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Is Walking Speed a Vital Sign? Absolutely!

Lusardi, Michelle M. PT, DPT, PhD

Topics in Geriatric Rehabilitation: April/June 2012 - Volume 28 - Issue 2 - p 67–76
doi: 10.1097/TGR.0b013e31824385a4
Walking Speed: The Sixth Vital Sign
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Health care professionals use vital signs routinely in caring for older adults. Because vital signs reflect the interaction of many physiological systems, they are effective indicators of general health. Vital signs can be quickly and accurately measured using commonly available equipment. Because normal values have been established, vital signs can be used to identify those individuals who require further evaluation and differential diagnosis to identify possible contributors when vital signs are abnormal, as well as those who would benefit from intervention to restore health and reduce risk of adverse health events. In rehabilitation, vital signs serve as an index of activity and exercise tolerance and are frequently used as an outcome measure to assess efficacy of intervention. This article begins by defining the characteristics of a “good” vital sign, reviews how classical vital signs (heart rate, respiratory rate, blood pressure, and body temperature) are used to guide clinical practice, evaluates how pain has come to be considered the fifth vital sign, and proposes that walking speed meets criteria as an effective vital sign in later life. Walking speed not only is a robust outcome measure but is also a powerful predictor of functional decline, risk of development of frailty, and risk of mortality. Drawing on current best evidence from epidemiologic and clinical research literature, the goal of this article was to motivate readers to adopt measurement of walking speed as a vital sign for all older adults in their care across all physical therapy practice settings.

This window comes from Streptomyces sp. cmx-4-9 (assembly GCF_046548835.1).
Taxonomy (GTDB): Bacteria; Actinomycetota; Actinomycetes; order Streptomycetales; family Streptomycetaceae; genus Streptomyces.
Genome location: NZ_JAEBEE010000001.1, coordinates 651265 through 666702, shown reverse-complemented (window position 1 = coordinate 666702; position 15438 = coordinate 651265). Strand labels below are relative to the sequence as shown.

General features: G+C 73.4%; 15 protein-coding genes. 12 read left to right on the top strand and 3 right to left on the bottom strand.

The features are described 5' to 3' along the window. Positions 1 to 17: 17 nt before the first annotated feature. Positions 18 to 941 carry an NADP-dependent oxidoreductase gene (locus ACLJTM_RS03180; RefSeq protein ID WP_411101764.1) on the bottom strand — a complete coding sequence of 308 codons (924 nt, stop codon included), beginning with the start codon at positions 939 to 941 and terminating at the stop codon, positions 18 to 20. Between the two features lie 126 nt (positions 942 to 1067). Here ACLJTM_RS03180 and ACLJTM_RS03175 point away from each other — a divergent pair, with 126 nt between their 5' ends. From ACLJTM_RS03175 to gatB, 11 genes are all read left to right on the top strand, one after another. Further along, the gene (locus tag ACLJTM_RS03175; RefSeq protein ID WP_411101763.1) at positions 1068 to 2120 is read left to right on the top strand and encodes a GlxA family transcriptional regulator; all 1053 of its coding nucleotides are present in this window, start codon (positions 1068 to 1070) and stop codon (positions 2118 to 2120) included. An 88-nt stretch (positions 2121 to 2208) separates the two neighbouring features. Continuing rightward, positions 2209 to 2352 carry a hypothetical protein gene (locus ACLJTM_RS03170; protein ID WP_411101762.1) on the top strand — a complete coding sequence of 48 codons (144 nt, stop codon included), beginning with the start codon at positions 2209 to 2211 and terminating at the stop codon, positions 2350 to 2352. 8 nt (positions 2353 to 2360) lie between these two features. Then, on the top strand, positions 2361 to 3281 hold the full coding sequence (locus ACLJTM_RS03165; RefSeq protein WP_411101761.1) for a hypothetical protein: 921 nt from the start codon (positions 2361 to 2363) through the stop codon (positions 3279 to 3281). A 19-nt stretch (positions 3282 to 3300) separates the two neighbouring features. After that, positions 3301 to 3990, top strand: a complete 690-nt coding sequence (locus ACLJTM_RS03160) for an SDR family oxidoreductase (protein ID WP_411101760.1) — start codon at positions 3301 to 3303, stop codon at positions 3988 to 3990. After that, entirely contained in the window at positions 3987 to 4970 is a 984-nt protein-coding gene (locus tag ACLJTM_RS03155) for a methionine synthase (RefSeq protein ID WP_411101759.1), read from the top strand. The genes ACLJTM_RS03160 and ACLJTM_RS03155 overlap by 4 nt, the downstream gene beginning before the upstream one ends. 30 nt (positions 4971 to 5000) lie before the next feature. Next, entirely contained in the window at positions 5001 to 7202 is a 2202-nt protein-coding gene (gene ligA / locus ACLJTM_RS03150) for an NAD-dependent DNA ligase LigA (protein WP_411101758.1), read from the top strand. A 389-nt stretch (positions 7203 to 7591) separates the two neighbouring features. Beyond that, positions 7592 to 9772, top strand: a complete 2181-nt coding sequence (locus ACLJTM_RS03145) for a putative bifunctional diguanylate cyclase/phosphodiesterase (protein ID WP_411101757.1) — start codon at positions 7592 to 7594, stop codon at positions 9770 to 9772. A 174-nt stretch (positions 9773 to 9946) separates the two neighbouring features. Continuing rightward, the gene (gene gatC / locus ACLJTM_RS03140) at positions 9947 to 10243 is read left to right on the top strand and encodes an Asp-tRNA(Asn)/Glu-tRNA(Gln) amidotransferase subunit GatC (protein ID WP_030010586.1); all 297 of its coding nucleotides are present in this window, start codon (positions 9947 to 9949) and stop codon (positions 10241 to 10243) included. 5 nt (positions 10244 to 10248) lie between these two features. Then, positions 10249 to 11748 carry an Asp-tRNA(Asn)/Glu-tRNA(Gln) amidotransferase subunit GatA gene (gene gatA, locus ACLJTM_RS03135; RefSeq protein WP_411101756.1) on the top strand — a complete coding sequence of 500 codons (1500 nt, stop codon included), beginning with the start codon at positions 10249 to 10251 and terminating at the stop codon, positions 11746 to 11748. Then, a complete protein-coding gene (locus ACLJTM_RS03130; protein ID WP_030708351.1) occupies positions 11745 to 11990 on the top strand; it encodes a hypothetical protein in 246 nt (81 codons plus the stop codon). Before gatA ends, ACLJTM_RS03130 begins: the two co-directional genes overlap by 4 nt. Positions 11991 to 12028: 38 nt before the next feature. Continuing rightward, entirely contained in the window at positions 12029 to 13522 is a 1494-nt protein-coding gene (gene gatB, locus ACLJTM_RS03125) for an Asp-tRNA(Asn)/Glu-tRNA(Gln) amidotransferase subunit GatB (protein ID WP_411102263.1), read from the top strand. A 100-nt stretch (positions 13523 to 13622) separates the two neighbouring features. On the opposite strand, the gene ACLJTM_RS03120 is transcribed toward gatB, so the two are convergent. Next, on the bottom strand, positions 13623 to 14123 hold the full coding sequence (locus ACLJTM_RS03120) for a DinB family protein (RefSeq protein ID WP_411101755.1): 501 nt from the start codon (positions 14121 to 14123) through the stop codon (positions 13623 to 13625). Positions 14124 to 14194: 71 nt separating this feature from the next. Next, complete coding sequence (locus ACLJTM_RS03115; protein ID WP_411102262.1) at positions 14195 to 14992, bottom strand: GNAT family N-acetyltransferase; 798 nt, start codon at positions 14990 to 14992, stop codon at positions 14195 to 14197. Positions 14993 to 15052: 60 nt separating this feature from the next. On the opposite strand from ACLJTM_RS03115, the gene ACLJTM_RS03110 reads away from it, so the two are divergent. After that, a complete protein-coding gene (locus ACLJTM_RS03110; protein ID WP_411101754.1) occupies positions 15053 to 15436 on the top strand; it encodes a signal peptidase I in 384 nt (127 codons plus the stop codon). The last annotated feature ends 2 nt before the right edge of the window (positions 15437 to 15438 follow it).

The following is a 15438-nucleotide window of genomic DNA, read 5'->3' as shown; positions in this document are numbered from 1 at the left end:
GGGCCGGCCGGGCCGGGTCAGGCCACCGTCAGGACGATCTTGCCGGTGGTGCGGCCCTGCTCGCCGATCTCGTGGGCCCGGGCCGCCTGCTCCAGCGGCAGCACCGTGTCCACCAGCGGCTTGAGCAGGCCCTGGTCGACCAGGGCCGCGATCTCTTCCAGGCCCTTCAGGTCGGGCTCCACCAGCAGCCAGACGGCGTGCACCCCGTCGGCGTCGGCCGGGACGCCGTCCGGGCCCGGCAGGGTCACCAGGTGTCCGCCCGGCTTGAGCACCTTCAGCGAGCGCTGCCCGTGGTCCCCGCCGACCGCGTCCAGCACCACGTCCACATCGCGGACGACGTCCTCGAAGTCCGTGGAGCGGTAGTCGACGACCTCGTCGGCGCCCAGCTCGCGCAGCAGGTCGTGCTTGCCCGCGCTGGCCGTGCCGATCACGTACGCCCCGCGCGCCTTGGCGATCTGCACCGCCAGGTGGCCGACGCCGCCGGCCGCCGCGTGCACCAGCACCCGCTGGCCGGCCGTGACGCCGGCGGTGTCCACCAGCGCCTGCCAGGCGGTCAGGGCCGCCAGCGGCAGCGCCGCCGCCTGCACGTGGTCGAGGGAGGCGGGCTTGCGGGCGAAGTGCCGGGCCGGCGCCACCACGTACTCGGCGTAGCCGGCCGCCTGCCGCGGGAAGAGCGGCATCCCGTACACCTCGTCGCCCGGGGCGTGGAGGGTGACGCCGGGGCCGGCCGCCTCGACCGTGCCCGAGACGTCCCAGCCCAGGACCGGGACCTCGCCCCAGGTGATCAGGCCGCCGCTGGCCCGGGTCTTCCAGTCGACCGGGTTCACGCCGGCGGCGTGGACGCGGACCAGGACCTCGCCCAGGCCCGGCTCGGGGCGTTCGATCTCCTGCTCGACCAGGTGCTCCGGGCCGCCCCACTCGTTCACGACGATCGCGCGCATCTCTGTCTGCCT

Department of Physical Therapy & Human Movement Science, College of Health Professions, Sacred Heart University, Fairfield, Connecticut.

Correspondence: Michelle M. Lusardi, PT, DPT, PhD, Department of Physical Therapy & Human Movement Science, College of Health Professions, Sacred Heart University, 5151 Park Ave, Fairfield, CT 06825 (lusardim@sacredheart.edu).

The authors have disclosed that they have no significant relationships with, or financial interest in, any commercial companies pertaining to this article.

© 2012 Lippincott Williams & Wilkins, Inc.